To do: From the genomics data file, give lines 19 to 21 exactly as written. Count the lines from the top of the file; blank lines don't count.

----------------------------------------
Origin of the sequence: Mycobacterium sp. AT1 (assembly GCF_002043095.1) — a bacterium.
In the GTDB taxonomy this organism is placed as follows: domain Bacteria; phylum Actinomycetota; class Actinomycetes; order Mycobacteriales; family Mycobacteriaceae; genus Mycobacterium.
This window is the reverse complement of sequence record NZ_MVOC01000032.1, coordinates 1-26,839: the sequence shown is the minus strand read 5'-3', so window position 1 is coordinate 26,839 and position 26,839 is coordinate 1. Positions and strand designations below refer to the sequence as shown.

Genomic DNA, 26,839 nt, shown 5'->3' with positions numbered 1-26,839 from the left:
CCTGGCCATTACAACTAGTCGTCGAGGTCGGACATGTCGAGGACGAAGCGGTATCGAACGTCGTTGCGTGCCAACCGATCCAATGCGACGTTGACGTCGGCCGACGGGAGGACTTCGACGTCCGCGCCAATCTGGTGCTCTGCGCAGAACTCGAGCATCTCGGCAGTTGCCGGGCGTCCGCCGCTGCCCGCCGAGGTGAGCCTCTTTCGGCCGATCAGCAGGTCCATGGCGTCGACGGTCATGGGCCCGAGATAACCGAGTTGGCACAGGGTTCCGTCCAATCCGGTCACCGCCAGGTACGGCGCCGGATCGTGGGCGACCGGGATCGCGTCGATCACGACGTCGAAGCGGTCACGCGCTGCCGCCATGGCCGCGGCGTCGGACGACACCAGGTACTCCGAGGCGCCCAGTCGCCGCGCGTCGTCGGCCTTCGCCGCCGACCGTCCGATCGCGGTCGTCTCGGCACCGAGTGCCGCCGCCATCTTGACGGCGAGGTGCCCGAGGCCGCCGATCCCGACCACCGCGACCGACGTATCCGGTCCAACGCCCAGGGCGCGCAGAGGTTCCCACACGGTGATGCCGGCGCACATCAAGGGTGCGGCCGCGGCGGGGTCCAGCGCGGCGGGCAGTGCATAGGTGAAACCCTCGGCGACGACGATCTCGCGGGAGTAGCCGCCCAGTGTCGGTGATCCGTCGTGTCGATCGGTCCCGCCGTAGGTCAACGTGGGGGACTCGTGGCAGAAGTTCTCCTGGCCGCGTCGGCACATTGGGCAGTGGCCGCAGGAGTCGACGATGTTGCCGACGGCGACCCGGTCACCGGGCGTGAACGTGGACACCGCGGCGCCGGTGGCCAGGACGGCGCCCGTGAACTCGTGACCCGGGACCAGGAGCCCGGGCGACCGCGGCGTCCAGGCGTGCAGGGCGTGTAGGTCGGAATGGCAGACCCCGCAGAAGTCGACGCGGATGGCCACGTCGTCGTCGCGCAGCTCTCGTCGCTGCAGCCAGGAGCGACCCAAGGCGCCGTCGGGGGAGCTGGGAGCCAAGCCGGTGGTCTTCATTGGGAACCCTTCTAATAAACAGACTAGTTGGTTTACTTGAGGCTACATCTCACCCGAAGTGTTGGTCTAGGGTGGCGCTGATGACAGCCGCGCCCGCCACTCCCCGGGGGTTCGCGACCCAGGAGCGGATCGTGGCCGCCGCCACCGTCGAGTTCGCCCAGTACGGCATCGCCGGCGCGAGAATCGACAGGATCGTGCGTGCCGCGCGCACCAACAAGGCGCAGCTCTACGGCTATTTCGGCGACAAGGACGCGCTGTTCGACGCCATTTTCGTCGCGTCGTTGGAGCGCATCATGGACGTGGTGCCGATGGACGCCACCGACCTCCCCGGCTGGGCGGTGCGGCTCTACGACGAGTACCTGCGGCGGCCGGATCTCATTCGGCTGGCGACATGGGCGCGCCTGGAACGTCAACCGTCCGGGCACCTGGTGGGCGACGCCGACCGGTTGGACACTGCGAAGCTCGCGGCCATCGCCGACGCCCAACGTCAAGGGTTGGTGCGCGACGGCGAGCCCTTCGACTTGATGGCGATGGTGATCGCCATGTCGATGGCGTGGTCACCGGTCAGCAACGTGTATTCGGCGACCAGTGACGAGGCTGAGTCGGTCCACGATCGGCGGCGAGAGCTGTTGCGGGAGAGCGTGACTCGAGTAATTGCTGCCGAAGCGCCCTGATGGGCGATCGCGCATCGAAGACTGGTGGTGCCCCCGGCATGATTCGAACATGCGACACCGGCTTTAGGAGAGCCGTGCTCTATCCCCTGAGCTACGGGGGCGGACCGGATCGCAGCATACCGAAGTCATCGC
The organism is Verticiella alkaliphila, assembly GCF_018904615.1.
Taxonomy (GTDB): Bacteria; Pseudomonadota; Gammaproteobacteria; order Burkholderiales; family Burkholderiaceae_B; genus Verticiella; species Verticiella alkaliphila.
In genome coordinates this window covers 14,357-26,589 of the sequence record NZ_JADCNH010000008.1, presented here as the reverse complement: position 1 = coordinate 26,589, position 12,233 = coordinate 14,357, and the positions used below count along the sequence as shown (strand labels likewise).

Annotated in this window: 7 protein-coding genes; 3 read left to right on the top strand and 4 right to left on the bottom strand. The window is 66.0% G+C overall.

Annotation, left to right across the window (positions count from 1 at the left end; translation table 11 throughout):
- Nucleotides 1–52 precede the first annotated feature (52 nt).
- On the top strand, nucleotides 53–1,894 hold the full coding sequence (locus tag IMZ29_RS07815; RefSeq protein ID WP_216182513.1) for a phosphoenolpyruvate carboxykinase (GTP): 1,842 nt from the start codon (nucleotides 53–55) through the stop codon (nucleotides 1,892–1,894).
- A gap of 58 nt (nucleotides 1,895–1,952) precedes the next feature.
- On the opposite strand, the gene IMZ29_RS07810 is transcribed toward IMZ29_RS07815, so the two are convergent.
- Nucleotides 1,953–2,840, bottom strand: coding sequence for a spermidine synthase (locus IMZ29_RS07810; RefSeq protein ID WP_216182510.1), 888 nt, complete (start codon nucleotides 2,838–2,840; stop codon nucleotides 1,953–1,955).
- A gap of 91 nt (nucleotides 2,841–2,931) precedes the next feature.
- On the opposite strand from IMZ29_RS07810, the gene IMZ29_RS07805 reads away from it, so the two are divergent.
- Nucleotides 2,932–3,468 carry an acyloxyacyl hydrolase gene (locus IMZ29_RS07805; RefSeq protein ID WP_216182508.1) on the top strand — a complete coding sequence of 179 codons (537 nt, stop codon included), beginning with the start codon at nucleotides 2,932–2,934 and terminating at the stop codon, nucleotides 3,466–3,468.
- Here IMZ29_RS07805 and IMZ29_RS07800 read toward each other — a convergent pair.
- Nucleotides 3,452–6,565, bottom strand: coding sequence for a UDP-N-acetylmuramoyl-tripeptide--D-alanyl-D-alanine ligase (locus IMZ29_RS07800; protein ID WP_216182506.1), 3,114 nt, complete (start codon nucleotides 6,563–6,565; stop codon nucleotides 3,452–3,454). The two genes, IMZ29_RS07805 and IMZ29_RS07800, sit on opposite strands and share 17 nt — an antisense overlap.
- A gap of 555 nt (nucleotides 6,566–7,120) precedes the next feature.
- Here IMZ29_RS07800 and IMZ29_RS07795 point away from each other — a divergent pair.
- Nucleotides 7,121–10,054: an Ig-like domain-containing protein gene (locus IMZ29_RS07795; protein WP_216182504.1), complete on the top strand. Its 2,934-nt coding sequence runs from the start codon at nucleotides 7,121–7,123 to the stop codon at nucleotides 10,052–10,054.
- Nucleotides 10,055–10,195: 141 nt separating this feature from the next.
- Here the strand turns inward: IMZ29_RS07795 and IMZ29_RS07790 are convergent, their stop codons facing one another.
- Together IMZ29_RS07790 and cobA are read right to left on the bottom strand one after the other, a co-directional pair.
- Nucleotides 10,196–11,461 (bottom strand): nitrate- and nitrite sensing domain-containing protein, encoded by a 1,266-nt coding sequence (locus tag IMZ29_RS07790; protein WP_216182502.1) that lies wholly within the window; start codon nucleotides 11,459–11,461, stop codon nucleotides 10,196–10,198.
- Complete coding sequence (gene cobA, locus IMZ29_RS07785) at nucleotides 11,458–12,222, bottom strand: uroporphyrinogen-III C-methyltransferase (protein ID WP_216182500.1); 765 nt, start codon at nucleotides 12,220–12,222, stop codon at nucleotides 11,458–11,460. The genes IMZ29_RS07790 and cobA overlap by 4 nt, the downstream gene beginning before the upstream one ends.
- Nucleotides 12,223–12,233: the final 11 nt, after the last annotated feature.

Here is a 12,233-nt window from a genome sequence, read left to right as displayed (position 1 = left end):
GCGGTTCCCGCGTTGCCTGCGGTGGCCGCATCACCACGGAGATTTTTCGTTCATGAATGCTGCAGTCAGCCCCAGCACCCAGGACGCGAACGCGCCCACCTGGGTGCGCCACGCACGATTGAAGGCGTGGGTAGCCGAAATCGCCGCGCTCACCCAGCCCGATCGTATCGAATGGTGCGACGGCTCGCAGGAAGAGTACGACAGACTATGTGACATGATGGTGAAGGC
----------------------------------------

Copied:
- Here IMZ29_RS07805 and IMZ29_RS07800 read toward each other — a convergent pair.
- Nucleotides 3,452–6,565, bottom strand: coding sequence for a UDP-N-acetylmuramoyl-tripeptide--D-alanyl-D-alanine ligase (locus IMZ29_RS07800; protein ID WP_216182506.1), 3,114 nt, complete (start codon nucleotides 6,563–6,565; stop codon nucleotides 3,452–3,454). The two genes, IMZ29_RS07805 and IMZ29_RS07800, sit on opposite strands and share 17 nt — an antisense overlap.
- A gap of 555 nt (nucleotides 6,566–7,120) precedes the next feature.